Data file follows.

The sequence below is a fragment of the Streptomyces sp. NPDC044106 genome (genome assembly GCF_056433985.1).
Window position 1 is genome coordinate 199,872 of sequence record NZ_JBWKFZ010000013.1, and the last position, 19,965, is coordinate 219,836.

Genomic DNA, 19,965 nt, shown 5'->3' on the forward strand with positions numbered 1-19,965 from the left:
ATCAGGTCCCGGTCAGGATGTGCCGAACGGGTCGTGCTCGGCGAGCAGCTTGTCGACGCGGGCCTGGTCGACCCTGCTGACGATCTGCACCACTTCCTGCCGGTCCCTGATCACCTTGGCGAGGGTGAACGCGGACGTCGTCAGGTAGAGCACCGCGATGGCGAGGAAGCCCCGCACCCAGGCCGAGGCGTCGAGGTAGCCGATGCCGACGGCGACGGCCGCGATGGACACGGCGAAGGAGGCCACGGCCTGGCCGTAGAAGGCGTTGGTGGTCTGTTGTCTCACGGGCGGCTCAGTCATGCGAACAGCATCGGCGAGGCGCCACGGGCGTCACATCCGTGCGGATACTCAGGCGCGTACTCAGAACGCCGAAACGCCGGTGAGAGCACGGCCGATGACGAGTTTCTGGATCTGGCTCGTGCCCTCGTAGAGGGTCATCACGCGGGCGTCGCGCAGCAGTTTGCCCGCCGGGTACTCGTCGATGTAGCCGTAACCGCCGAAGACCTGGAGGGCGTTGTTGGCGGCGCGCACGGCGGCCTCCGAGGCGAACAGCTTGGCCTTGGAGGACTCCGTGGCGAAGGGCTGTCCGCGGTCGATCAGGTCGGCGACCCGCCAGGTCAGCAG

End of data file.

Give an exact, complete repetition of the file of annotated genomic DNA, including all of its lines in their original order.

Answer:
The sequence below is a fragment of the Streptomyces sp. NPDC044106 genome (genome assembly GCF_056433985.1).
Window position 1 is genome coordinate 199,872 of sequence record NZ_JBWKFZ010000013.1, and the last position, 19,965, is coordinate 219,836.

Genomic DNA, 19,965 nt, shown 5'->3' on the forward strand with positions numbered 1-19,965 from the left:
ATCAGGTCCCGGTCAGGATGTGCCGAACGGGTCGTGCTCGGCGAGCAGCTTGTCGACGCGGGCCTGGTCGACCCTGCTGACGATCTGCACCACTTCCTGCCGGTCCCTGATCACCTTGGCGAGGGTGAACGCGGACGTCGTCAGGTAGAGCACCGCGATGGCGAGGAAGCCCCGCACCCAGGCCGAGGCGTCGAGGTAGCCGATGCCGACGGCGACGGCCGCGATGGACACGGCGAAGGAGGCCACGGCCTGGCCGTAGAAGGCGTTGGTGGTCTGTTGTCTCACGGGCGGCTCAGTCATGCGAACAGCATCGGCGAGGCGCCACGGGCGTCACATCCGTGCGGATACTCAGGCGCGTACTCAGAACGCCGAAACGCCGGTGAGAGCACGGCCGATGACGAGTTTCTGGATCTGGCTCGTGCCCTCGTAGAGGGTCATCACGCGGGCGTCGCGCAGCAGTTTGCCCGCCGGGTACTCGTCGATGTAGCCGTAACCGCCGAAGACCTGGAGGGCGTTGTTGGCGGCGCGCACGGCGGCCTCCGAGGCGAACAGCTTGGCCTTGGAGGACTCCGTGGCGAAGGGCTGTCCGCGGTCGATCAGGTCGGCGACCCGCCAGGTCAGCAG